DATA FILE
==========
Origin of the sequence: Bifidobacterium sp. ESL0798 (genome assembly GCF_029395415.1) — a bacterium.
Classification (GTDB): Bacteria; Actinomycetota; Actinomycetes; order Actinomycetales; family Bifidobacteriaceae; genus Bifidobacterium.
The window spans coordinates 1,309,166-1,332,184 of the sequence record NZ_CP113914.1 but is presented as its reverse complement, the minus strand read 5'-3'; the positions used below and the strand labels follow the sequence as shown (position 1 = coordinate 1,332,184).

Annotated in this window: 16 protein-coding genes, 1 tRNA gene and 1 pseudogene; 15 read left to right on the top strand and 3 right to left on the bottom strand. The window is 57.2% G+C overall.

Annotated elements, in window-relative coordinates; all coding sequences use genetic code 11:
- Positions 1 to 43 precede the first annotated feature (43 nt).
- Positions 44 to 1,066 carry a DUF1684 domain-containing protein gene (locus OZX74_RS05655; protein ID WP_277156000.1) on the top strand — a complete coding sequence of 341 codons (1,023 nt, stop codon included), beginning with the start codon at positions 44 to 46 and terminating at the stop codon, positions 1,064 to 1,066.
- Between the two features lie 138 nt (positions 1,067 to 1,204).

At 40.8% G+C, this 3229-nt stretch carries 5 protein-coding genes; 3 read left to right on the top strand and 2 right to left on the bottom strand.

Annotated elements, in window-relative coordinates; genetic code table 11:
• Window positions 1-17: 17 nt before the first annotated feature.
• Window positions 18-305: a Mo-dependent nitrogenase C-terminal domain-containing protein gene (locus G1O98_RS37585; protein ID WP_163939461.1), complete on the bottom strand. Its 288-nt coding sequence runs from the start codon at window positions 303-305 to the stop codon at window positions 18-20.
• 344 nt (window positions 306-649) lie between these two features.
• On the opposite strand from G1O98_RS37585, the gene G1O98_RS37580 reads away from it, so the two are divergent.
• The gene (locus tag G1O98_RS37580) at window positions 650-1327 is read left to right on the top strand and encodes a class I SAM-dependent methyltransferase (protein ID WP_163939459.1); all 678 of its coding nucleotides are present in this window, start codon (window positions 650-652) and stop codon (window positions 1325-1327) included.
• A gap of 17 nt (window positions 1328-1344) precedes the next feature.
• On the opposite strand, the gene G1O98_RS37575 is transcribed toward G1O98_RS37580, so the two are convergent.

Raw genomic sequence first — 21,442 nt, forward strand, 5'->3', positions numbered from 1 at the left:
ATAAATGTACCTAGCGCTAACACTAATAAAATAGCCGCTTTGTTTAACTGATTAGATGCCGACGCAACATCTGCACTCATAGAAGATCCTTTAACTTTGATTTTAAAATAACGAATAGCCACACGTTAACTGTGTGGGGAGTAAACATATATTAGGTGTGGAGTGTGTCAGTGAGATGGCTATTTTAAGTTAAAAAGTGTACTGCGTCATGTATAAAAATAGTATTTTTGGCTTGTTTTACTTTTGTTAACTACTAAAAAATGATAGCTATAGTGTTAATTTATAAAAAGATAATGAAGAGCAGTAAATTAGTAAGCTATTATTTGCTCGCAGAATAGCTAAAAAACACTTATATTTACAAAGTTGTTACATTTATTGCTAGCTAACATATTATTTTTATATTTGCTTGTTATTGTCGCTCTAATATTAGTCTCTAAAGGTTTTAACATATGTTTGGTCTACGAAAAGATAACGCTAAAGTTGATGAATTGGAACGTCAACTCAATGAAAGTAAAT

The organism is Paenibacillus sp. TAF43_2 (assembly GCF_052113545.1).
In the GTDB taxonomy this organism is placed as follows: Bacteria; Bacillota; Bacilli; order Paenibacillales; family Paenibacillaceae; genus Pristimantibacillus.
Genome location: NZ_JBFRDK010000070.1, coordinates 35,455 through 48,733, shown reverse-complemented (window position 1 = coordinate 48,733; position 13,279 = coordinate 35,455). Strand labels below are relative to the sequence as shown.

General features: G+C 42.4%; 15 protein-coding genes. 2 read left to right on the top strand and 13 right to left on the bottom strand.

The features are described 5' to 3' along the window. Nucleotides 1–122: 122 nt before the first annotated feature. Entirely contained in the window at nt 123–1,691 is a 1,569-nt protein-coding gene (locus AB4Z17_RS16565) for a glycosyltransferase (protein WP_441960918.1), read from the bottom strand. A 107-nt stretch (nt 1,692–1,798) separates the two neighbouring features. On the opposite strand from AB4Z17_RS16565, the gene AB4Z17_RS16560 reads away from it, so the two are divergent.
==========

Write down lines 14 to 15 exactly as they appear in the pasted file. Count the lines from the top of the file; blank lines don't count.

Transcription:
• On the opposite strand from G1O98_RS37585, the gene G1O98_RS37580 reads away from it, so the two are divergent.
• The gene (locus tag G1O98_RS37580) at window positions 650-1327 is read left to right on the top strand and encodes a class I SAM-dependent methyltransferase (protein ID WP_163939459.1); all 678 of its coding nucleotides are present in this window, start codon (window positions 650-652) and stop codon (window positions 1325-1327) included.